Superhighways and Lonely Rural Roads

Not all roads are created equal, especially in terms of car accidents. According to the Texas Department of Transportation, over 54 percent of the state’s 2015 traffic fatalities—representing 1,925 deaths—occurred on rural roads, despite the fact that rural roads make up only 31 percent of the vehicle miles driven by Texans.

That’s not to suggest that urban roads in Texas are free from potential car accidents. Texas is home to the 26-lane Katy Freeway, billed as the world’s widest freeway. Though the Katy Freeway is the largest, there are many other superhighways across the state— and they can be downright frightening to drive on. According to California native and recent Texas transplant Briana Melissa Ford, “the highways are a scary experience for any out-of-towners because merging is nonexistent. It’s either almost hit someone, or thank God no one was coming in that lane.”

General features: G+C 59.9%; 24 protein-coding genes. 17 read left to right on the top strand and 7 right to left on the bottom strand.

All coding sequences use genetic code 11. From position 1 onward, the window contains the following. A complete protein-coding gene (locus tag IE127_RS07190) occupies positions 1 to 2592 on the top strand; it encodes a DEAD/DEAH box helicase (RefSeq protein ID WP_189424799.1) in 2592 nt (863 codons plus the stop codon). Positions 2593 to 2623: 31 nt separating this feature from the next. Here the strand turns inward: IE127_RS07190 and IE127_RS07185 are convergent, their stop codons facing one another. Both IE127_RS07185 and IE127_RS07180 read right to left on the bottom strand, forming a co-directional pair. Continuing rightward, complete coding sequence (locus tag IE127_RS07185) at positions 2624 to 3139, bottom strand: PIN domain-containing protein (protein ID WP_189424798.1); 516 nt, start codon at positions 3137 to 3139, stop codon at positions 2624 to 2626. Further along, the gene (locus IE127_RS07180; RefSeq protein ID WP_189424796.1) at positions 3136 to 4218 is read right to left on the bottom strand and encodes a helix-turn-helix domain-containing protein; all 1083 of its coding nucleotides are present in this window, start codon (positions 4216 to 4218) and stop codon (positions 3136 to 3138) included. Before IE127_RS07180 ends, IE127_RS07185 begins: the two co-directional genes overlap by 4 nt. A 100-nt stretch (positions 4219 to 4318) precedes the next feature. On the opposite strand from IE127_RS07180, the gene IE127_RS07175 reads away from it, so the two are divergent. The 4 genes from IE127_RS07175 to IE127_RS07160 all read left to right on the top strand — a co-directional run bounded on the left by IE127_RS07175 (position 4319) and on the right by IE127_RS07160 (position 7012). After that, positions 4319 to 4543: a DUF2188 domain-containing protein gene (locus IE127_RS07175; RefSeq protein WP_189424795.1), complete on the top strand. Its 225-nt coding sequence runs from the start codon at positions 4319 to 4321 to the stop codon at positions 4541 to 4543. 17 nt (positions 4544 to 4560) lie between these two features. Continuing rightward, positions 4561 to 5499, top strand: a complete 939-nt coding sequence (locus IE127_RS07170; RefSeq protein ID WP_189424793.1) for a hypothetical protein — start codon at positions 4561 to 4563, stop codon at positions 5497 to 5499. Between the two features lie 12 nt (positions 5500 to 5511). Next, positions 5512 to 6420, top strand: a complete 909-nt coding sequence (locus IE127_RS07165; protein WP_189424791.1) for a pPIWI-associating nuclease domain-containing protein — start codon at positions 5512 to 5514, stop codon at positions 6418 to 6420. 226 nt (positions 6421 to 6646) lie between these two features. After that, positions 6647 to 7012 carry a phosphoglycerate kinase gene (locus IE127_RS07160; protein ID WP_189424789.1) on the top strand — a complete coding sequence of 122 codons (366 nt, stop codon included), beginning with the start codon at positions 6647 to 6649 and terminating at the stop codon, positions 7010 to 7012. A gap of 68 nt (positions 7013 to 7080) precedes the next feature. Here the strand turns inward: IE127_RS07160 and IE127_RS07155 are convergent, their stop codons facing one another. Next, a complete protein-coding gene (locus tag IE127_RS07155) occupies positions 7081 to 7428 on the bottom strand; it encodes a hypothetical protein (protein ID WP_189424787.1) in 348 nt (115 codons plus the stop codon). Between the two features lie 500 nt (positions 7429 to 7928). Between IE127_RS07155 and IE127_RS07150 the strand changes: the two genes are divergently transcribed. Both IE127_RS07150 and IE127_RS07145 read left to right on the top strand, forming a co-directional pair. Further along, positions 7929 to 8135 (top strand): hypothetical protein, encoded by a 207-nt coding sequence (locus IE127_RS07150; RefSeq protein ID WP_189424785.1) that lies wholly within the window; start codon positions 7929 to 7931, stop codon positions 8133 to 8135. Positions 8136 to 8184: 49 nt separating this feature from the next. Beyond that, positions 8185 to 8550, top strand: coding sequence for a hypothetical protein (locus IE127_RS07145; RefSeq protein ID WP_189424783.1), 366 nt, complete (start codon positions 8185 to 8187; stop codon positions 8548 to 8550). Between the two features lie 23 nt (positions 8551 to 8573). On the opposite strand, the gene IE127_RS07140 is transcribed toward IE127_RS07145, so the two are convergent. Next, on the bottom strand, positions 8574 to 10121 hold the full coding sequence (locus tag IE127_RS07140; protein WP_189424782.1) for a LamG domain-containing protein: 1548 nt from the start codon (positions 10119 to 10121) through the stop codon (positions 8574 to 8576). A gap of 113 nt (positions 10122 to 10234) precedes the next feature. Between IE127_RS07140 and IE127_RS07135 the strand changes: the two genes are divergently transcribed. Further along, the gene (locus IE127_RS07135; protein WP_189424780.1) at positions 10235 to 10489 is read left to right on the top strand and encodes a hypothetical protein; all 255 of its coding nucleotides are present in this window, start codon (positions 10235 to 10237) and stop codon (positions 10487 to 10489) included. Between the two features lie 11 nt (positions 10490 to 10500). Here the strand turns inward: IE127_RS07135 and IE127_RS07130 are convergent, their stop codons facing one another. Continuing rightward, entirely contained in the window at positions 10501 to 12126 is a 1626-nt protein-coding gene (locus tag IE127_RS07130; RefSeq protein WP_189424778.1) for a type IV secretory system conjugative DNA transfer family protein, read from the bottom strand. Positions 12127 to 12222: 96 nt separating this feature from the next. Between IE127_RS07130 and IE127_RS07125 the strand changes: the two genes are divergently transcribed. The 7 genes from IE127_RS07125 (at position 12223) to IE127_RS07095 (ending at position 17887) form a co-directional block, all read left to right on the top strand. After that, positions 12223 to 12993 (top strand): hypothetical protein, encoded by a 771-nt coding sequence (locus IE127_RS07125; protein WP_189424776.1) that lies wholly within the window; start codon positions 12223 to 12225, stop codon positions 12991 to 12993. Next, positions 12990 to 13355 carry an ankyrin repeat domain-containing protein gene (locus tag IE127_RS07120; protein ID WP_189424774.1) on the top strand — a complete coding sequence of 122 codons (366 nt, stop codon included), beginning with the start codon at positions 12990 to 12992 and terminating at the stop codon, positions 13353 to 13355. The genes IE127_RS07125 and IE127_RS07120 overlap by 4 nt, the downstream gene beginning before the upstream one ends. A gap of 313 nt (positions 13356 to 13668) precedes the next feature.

Even urban roads within cities, which tend to have lower speed limits, can be hazardous. In 2015, 807 people were killed in crashes that either occurred at an intersection or were related to an intersection.

The Price of Gas

One of the many reasons why Texans opt for their big cars is because fill-ups are cheaper in the Lone Star State than many other places in the country. As of March 2, 2017, the national average price for a gallon of regular unleaded was $2.315, whereas the Texas average was $2.119. The range of gas prices across the state is relatively stable as well. The highest price for a gallon of regular is found in Dallas, where it costs $2.197, and the lowest priced in San Antonio, where it costs $2.033.